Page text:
What It Means to Listen To Your Body

You probably hear the phrase a lot, but what does it really mean to listen to your body? Here are a few tips for mastering this important yogic skill…

“Listen to your body.”  It’s a phrase you probably hear all the time in yoga class, on yoga DVDs and online videos, and read in articles and on social media pages. But what does that even mean, anyway?

In today’s fast-paced world, many of us live almost exclusively in our busy minds, are very disconnected from our bodies. Listening to your body may be a somewhat foreign concept to you, and while it’s easy to say, it isn’t always easy to do – especially with a thousand things that you need to do, what you’re going to have for dinner tonight, the fight you had with your husband earlier today, and how the heck you are supposed to ever be as “bendy” as the girl on the yoga mat next to you all racing through your head.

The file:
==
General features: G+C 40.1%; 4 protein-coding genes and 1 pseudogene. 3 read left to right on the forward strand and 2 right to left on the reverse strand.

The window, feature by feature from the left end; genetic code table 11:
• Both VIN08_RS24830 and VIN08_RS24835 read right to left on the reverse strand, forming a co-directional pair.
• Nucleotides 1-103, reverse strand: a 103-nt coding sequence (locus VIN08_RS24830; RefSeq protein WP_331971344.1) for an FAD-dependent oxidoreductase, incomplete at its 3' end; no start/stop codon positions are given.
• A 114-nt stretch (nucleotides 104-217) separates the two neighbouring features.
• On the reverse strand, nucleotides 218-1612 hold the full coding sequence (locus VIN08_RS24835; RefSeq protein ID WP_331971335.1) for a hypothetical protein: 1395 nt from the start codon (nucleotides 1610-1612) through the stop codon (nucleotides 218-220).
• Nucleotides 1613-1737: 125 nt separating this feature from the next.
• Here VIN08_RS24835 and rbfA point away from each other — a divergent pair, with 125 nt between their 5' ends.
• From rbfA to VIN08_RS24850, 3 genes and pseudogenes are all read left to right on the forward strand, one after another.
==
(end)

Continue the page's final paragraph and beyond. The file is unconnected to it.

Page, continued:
However, it is scientifically proven that slowing down and focusing inwards on our physical sensations and our breath can help to calm the mind, reduce stress, and may even boost our immune systems and help make us more resistant to disease.

Listening to your body is a good thing – and it’s a very important aspect of the yoga experience!

So how do you do it?

Here are a few tips from Deepak Chopra, as shared on EckhartYoga.com:

  • Feel what you feel. Don’t talk yourself into denial.
  • Accept what you feel. Don’t judge what’s actually there.
  • Be open to your body. It’s always speaking. Be willing to listen.
  • Trust your body. Every cell is on your side, which means you have hundreds of billions of allies.
  • Value spontaneity. Emotions change, cells change, the brain changes. Don’t be the policeman who stops the river of change by blocking it with frozen, fixed beliefs.
  • Enjoy what your body wants to do. Bodies like to rest, but they also like to be active.

Take your practice with you when you leave your mat, and incorporate these tips into your daily life as well. Take a minute several times throughout your day to stop and check in with yourself. Notice your breath, feel how your body feels, notice any discomfort, and if you spend a lot of time sitting, get up, walk around, and stretch if your body tells you to. You’ll find you become more in tune with your body’s needs, and feel less stressed and emotionally drained at the end of the day.


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